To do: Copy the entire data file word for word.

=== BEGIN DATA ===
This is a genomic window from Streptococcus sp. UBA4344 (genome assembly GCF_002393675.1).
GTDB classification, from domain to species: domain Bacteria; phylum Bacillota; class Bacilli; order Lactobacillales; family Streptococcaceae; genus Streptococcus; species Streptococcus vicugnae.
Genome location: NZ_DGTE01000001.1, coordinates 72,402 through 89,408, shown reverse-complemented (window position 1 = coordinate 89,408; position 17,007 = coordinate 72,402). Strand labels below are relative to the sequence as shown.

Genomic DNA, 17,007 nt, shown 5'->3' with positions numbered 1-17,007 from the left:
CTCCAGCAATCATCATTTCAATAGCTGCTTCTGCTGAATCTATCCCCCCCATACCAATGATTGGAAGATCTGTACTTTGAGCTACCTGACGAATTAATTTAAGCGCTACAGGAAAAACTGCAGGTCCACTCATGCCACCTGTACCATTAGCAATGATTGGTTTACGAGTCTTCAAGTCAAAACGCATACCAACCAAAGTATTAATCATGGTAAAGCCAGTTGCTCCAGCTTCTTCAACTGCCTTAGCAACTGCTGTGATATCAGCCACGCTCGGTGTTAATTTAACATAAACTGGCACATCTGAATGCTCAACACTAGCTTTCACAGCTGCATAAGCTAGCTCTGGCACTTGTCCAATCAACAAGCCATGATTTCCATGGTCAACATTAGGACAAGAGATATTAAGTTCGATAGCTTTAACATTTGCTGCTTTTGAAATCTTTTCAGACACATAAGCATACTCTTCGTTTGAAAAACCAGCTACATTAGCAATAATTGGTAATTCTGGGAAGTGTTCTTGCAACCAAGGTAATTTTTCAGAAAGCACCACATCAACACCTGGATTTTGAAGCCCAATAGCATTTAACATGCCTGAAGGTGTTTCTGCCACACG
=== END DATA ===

This is a genomic window from Streptococcus sp. UBA4344 (genome assembly GCF_002393675.1).
GTDB classification, from domain to species: domain Bacteria; phylum Bacillota; class Bacilli; order Lactobacillales; family Streptococcaceae; genus Streptococcus; species Streptococcus vicugnae.
Genome location: NZ_DGTE01000001.1, coordinates 72,402 through 89,408, shown reverse-complemented (window position 1 = coordinate 89,408; position 17,007 = coordinate 72,402). Strand labels below are relative to the sequence as shown.

Genomic DNA, 17,007 nt, shown 5'->3' with positions numbered 1-17,007 from the left:
CTCCAGCAATCATCATTTCAATAGCTGCTTCTGCTGAATCTATCCCCCCCATACCAATGATTGGAAGATCTGTACTTTGAGCTACCTGACGAATTAATTTAAGCGCTACAGGAAAAACTGCAGGTCCACTCATGCCACCTGTACCATTAGCAATGATTGGTTTACGAGTCTTCAAGTCAAAACGCATACCAACCAAAGTATTAATCATGGTAAAGCCAGTTGCTCCAGCTTCTTCAACTGCCTTAGCAACTGCTGTGATATCAGCCACGCTCGGTGTTAATTTAACATAAACTGGCACATCTGAATGCTCAACACTAGCTTTCACAGCTGCATAAGCTAGCTCTGGCACTTGTCCAATCAACAAGCCATGATTTCCATGGTCAACATTAGGACAAGAGATATTAAGTTCGATAGCTTTAACATTTGCTGCTTTTGAAATCTTTTCAGACACATAAGCATACTCTTCGTTTGAAAAACCAGCTACATTAGCAATAATTGGTAATTCTGGGAAGTGTTCTTGCAACCAAGGTAATTTTTCAGAAAGCACCACATCAACACCTGGATTTTGAAGCCCAATAGCATTTAACATGCCTGAAGGTGTTTCTGCCACACG